loquacious


Also found in: Thesaurus, Legal, Wikipedia.

lo·qua·cious

 (lō-kwā′shəs)
adj.
Very talkative; garrulous.

[From Latin loquāx, loquāc-, from loquī, to speak; see tolkw- in Indo-European roots.]

lo·qua′cious·ly adv.
lo·qua′cious·ness, lo·quac′i·ty (lō-kwăs′ĭ-tē) n.

loquacious

(lɒˈkweɪʃəs)
adj
characterized by or showing a tendency to talk a great deal
[C17: from Latin loquāx from loquī to speak]
loˈquaciously adv
loquacity, loˈquaciousness n

lo•qua•cious

(loʊˈkweɪ ʃəs)

adj.
talking or tending to talk much or freely; garrulous.
[1660–70; < Latin loquāx, s. loquāc-, derivative of loquī to speak; see -acious]
lo•qua′cious•ly, adv.
lo•qua′cious•ness, lo•quac′i•ty (-ˈkwæs ɪ ti) n.
syn: See talkative.
ThesaurusAntonymsRelated WordsSynonymsLegend:
Adj.1.loquacious - full of trivial conversation; "kept from her housework by gabby neighbors"
voluble - marked by a ready flow of speech; "she is an extremely voluble young woman who engages in soliloquies not conversations"

loquacious

adjective talkative, chattering, babbling, chatty, wordy, garrulous, gabby (informal), voluble, gossipy, gassy (informal), blathering The normally loquacious man said little.

loquacious

adjective
Given to conversation:
Slang: gabby.
Translations
pratig

loquacious

[ləˈkweɪʃəs] ADJ (frm) → locuaz

loquacious

[ləˈkweɪʃəs] (formal) adj (= talkative, garrulous) → loquace

loquacious

adjredselig

loquacious

[ləˈkweɪʃəs] adj (frm) → loquace
References in classic literature ?
Why, really," said the physician, with an amusing consciousness of his own resemblance to the loquacious barber of the Arabian Nights, "this is very interesting.
Just then my mother came in, and created a diversion in my favour by her loquacious and animated welcome of the reverend guest.
cried the loquacious stranger, as they came out under the low archway, which in those days formed the entrance to the coach-yard.
Nez Perce camp A chief with a hard name The Big Hearts of the East Hospitable treatment The Indian guides Mysterious councils The loquacious chief Indian tomb Grand Indian reception An Indian feast Town-criers Honesty of the Nez Perces The captain's attempt at healing.
His favorite occupation when not playing boston, a card game he was very fond of, was that of listener, especially when he succeeded in setting two loquacious talkers at one another.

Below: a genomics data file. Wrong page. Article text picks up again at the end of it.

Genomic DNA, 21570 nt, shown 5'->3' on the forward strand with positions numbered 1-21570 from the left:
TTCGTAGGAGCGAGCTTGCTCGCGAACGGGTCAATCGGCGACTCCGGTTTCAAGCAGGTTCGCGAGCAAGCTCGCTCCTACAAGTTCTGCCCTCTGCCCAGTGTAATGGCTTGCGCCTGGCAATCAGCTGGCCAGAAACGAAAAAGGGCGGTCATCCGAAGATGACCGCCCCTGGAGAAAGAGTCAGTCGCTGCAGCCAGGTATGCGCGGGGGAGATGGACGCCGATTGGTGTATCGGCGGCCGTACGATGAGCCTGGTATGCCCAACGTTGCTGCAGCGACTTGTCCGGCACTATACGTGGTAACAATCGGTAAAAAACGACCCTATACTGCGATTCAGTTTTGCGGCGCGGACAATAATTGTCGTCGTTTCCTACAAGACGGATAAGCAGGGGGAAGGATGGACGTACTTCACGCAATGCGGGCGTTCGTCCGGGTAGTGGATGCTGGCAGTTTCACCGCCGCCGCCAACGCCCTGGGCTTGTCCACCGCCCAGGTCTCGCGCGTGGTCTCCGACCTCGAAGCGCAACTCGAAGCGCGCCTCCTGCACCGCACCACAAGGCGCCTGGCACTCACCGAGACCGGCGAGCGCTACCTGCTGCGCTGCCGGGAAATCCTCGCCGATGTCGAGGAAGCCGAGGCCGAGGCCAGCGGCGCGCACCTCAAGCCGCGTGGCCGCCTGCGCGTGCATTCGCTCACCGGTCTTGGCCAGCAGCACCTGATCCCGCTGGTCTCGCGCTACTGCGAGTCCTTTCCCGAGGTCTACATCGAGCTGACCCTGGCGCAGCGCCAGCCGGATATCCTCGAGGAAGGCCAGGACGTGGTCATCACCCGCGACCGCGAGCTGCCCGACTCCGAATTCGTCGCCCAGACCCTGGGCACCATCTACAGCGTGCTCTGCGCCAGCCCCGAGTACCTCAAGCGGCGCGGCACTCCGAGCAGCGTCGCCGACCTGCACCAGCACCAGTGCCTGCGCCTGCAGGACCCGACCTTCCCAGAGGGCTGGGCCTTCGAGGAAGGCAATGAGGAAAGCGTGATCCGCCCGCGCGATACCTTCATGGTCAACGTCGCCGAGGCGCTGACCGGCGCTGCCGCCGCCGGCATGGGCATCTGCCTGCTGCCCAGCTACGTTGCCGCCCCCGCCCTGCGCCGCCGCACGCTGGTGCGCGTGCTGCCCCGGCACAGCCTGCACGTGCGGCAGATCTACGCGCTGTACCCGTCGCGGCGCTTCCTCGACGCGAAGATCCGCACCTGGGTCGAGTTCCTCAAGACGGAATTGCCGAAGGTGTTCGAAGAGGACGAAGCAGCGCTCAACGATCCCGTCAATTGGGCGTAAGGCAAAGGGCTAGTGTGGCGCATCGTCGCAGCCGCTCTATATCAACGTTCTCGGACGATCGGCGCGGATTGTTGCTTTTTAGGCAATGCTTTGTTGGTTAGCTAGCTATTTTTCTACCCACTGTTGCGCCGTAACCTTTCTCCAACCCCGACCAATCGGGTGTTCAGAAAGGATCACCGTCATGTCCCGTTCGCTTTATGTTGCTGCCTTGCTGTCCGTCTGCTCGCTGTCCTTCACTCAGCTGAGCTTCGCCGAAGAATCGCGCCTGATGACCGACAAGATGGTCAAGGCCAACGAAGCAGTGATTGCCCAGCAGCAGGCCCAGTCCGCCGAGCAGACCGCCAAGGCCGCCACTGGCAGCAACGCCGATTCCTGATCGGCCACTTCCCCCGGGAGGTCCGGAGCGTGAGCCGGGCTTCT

When the room and books had been shown, with some bickerings between the brother and sister that I did my utmost to appease or mitigate, Mary Ann brought me her doll, and began to be very loquacious on the subject of its fine clothes, its bed, its chest of drawers, and other appurtenances; but Tom told her to hold her clamour, that Miss Grey might see his rocking-horse, which, with a most important bustle, he dragged forth from its corner into the middle of the room, loudly calling on me to attend to it.
With many loquacious assurances that they would be agreeably surprised in the aspect of the criminal, the doctor drew the young lady's arm through one of him; and offering his disengaged hand to Mrs.
They began to talk, and finding Clutton more loquacious and less sardonic than usual, Philip determined to take advantage of his good humour.
Here Miss Knag paused to take breath, and while she pauses it may be observed--not that she was marvellously loquacious and marvellously deferential to Madame Mantalini, since these are facts which require no comment; but that every now and then, she was accustomed, in the torrent of her discourse, to introduce a loud, shrill, clear 'hem
Enough, enough," cried Middleton, too impatient to wait until the deliberative and perhaps loquacious old man could end his minute explanation.
It is quite a relief to have, sitting opposite, that little girl of fifteen with the loquacious chin: who, to do her justice, acts up to it, and fully identifies nature's handwriting, for of all the small chatterboxes that ever invaded the repose of drowsy ladies' cabin, she is the first and foremost.
To expand, without bothering about it--without shiftless timidity on one side, or loquacious eagerness on the other--to the full compass of what he would have called a "pleasant" experience, was Newman's most definite programme of life.